Lithium price plunges to 4-year low

Salar de Uyuni, Bolivia. Image courtesy of Wikimedia Commons

Investment in battery manufacturing plants and electric vehicle factories continues to boom around the world, but for now the market for lithium shows no signs of emerging from a four-year slump.

Prices for the raw material used in lithium-ion batteries fell again at the end of last year, according to the December price assessment released by industry tracker Benchmark Mineral Intelligence.

The Benchmark Lithium Index declined to its lowest point since January 2016 in December, down more than 36% on the start of the year. The weighted carbonate price fell to below $8,000 a tonne while hydroxide prices now average just over $10,000.

Industry participants are expecting further pressure on prices at the start of 2020 which could threaten the future of higher-cost suppliers 

Hard rock miners have been hardest hit when the price of spodumene concentrate (6% lithium for hydroxide manufacture) fell another 3.5% during October to average $450–$510 a tonne. That is a 45% drop in the last year.

Thanks to a slew of new hard-rock mines and expansions, Australia quickly became the number one producer of lithium over South American brine producers, but the additional supply and weakening conditions in the downstream industry in China, responsible for as much as 80% of global processing, have piled pressure on prices.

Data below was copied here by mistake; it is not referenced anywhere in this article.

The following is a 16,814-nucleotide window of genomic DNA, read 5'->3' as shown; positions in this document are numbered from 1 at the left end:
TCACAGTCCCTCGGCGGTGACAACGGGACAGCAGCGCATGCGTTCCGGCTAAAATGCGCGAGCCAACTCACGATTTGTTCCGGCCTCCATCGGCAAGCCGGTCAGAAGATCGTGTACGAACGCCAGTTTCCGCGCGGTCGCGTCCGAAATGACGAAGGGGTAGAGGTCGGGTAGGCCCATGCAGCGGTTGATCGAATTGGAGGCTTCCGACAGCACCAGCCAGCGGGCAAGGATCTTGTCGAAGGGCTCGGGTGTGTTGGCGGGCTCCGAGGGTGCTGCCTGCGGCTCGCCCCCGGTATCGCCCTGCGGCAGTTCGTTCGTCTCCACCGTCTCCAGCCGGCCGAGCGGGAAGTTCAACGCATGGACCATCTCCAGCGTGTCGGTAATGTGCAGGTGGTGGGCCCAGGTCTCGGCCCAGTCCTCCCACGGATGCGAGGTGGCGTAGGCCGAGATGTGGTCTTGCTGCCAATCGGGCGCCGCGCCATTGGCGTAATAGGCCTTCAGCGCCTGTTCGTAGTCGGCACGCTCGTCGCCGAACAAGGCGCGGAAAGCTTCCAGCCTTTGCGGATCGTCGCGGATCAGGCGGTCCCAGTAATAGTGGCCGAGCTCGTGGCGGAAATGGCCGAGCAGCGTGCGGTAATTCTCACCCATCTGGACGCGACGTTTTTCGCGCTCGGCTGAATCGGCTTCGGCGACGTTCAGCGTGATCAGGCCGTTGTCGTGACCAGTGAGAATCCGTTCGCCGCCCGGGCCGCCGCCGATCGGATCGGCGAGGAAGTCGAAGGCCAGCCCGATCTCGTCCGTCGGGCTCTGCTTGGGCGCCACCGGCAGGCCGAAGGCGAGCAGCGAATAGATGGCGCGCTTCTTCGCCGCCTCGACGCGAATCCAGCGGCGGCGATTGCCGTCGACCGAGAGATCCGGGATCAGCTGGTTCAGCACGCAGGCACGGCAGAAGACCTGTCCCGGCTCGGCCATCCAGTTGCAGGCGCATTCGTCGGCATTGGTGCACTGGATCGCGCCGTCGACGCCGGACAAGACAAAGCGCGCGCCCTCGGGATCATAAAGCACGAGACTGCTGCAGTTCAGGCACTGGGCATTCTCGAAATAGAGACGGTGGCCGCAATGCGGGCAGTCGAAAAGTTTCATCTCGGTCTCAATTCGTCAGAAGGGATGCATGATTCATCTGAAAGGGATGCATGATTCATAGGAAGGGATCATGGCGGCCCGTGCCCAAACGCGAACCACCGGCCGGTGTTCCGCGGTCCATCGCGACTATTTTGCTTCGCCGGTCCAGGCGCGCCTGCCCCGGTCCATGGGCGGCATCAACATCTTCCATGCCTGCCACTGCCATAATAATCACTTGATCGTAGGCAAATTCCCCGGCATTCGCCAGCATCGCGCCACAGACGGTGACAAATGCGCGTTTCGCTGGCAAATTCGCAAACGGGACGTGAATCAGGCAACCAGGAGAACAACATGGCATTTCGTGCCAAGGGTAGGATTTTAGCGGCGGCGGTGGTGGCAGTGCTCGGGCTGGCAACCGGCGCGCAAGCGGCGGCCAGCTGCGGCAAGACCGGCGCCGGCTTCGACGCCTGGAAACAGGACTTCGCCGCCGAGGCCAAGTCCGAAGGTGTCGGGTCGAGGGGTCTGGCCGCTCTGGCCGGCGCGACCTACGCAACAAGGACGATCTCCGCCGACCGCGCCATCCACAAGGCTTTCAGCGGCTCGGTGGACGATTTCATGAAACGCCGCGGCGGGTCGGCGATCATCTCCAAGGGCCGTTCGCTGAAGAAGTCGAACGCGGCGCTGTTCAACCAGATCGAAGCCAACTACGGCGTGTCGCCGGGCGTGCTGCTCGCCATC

Canadian lithium hopeful Nemaska has obtained creditor protection and suspended operations while Australian spodumene (feedstock for lithium hydroxide) producers have scaled back projects, reduced output targets and mothballed mines in an effort to shore up the market.

But Benchmark says cutthroat competition in China could push prices down further:

With new spodumene producers feeling the strain of lower pricing there is limited scope for further decreases, however Chinese converters are also facing an increasingly competitive chemical market. 

As a result, industry participants are expecting further pressure on prices at the start of 2020, which could threaten the future of higher-cost suppliers.